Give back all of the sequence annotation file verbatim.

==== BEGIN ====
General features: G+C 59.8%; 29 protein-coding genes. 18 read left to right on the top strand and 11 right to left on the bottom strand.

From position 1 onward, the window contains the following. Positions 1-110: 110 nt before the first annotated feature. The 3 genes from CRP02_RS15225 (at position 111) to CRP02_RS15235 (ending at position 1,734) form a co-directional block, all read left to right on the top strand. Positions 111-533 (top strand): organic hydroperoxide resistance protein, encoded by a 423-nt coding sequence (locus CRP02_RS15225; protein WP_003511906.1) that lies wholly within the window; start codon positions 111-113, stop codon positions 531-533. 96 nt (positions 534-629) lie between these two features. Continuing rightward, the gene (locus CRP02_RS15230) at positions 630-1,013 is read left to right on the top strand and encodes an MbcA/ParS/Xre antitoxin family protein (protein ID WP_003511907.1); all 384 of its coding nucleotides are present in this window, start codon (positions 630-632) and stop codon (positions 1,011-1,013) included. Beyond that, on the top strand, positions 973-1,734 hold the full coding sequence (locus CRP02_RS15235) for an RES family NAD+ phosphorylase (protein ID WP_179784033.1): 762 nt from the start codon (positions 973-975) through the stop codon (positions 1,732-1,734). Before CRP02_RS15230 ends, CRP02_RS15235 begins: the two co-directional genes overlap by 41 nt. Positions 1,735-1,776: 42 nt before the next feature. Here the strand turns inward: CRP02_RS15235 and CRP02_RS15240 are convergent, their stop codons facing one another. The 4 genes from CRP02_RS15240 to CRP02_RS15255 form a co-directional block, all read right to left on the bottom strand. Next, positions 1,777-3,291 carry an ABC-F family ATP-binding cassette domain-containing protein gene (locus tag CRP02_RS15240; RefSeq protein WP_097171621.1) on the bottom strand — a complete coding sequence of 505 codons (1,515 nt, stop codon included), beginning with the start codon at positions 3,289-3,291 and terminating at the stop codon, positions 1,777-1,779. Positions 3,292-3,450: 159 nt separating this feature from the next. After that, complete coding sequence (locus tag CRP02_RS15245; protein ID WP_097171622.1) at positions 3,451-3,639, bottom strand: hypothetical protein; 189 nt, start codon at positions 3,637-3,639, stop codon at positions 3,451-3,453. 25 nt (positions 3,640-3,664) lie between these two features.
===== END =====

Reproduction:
General features: G+C 59.8%; 29 protein-coding genes. 18 read left to right on the top strand and 11 right to left on the bottom strand.

From position 1 onward, the window contains the following. Positions 1-110: 110 nt before the first annotated feature. The 3 genes from CRP02_RS15225 (at position 111) to CRP02_RS15235 (ending at position 1,734) form a co-directional block, all read left to right on the top strand. Positions 111-533 (top strand): organic hydroperoxide resistance protein, encoded by a 423-nt coding sequence (locus CRP02_RS15225; protein WP_003511906.1) that lies wholly within the window; start codon positions 111-113, stop codon positions 531-533. 96 nt (positions 534-629) lie between these two features. Continuing rightward, the gene (locus CRP02_RS15230) at positions 630-1,013 is read left to right on the top strand and encodes an MbcA/ParS/Xre antitoxin family protein (protein ID WP_003511907.1); all 384 of its coding nucleotides are present in this window, start codon (positions 630-632) and stop codon (positions 1,011-1,013) included. Beyond that, on the top strand, positions 973-1,734 hold the full coding sequence (locus CRP02_RS15235) for an RES family NAD+ phosphorylase (protein ID WP_179784033.1): 762 nt from the start codon (positions 973-975) through the stop codon (positions 1,732-1,734). Before CRP02_RS15230 ends, CRP02_RS15235 begins: the two co-directional genes overlap by 41 nt. Positions 1,735-1,776: 42 nt before the next feature. Here the strand turns inward: CRP02_RS15235 and CRP02_RS15240 are convergent, their stop codons facing one another. The 4 genes from CRP02_RS15240 to CRP02_RS15255 form a co-directional block, all read right to left on the bottom strand. Next, positions 1,777-3,291 carry an ABC-F family ATP-binding cassette domain-containing protein gene (locus tag CRP02_RS15240; RefSeq protein WP_097171621.1) on the bottom strand — a complete coding sequence of 505 codons (1,515 nt, stop codon included), beginning with the start codon at positions 3,289-3,291 and terminating at the stop codon, positions 1,777-1,779. Positions 3,292-3,450: 159 nt separating this feature from the next. After that, complete coding sequence (locus tag CRP02_RS15245; protein ID WP_097171622.1) at positions 3,451-3,639, bottom strand: hypothetical protein; 189 nt, start codon at positions 3,637-3,639, stop codon at positions 3,451-3,453. 25 nt (positions 3,640-3,664) lie between these two features.